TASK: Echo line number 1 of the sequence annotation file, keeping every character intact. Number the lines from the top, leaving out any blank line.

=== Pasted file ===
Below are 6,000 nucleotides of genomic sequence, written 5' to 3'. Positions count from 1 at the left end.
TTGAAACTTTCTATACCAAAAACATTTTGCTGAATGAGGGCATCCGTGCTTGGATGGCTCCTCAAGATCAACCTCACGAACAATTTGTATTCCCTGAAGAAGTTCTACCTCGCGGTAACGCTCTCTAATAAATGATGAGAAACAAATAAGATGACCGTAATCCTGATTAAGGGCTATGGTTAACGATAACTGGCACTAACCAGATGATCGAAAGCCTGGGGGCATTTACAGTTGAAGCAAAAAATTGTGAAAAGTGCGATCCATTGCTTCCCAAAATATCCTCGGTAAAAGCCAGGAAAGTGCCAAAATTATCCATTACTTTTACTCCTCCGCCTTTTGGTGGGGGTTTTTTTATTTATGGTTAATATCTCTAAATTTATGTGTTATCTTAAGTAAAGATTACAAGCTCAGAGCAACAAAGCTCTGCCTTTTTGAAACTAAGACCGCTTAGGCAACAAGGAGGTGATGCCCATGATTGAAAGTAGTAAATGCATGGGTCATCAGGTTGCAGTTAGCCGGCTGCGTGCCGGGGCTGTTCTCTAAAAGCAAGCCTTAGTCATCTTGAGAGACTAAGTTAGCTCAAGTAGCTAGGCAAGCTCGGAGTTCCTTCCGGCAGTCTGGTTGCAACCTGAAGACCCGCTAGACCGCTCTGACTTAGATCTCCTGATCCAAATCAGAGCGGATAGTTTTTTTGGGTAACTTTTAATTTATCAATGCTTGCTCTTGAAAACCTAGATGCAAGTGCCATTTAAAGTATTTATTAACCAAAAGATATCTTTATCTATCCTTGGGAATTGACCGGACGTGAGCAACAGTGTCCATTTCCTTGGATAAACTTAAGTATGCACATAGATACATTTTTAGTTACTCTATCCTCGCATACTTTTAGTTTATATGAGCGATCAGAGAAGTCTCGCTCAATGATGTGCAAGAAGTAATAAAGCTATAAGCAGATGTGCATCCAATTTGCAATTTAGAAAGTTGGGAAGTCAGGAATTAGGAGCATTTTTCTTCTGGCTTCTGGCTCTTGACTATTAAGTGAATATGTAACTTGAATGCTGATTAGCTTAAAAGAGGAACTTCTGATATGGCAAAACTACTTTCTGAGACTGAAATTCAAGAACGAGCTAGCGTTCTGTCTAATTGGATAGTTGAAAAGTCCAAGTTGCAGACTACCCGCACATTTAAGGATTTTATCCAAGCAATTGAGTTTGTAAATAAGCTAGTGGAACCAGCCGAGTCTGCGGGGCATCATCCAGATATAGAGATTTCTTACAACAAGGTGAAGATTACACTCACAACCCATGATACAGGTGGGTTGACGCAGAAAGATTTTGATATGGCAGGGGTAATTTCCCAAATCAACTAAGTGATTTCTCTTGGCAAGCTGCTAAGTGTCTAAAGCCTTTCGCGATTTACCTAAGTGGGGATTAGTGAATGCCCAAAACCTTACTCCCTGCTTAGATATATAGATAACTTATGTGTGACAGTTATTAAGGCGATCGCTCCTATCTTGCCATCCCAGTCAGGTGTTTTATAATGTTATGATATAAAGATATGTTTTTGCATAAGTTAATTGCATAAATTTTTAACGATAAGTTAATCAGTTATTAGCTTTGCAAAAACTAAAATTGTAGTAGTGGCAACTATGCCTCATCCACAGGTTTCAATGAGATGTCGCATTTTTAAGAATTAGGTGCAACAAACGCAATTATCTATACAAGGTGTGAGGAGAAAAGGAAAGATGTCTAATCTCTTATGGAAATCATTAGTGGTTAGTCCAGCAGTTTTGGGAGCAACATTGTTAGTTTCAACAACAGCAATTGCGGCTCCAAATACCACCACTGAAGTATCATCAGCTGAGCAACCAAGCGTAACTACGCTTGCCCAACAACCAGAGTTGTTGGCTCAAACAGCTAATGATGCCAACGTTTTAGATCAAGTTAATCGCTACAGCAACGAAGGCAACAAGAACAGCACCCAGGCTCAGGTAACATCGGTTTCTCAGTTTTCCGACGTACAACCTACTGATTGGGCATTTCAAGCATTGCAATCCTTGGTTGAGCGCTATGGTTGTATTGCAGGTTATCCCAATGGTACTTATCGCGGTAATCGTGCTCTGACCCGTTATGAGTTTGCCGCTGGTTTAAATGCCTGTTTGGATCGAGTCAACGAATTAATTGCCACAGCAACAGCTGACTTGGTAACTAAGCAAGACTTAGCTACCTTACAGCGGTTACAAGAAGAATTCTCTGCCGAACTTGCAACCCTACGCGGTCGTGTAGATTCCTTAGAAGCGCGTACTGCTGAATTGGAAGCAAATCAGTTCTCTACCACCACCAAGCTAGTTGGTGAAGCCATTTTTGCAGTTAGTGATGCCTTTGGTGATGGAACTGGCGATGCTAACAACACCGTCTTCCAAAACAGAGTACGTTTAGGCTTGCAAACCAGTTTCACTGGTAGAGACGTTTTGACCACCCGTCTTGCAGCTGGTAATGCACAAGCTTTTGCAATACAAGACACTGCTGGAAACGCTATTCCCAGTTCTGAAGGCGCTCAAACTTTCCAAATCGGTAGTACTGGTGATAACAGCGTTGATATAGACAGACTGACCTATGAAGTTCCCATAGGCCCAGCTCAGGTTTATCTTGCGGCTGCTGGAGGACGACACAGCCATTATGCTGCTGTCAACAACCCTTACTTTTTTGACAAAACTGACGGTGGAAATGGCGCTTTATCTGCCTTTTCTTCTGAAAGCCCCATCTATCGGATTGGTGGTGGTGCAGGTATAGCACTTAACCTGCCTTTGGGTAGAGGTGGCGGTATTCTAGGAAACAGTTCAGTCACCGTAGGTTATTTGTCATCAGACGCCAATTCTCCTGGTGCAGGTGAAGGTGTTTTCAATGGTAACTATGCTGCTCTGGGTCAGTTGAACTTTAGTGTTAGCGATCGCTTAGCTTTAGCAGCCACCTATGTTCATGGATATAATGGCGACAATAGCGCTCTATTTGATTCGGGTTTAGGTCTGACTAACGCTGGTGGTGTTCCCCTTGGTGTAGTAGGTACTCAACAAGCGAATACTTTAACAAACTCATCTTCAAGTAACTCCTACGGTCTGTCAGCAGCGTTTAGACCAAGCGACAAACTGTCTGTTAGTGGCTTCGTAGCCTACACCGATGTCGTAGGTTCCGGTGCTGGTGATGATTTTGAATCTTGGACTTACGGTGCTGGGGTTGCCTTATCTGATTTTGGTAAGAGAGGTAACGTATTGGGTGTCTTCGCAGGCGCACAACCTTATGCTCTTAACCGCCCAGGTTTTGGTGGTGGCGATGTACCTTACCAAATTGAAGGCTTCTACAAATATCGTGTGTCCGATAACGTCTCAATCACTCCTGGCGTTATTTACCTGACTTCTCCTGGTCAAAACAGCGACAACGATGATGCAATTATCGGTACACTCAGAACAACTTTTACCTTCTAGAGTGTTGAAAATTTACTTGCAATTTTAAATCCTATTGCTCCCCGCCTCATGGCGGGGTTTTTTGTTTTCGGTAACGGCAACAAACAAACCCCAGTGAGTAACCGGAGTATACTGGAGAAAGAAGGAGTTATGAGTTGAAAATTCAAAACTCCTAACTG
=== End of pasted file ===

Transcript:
Below are 6,000 nucleotides of genomic sequence, written 5' to 3'. Positions count from 1 at the left end.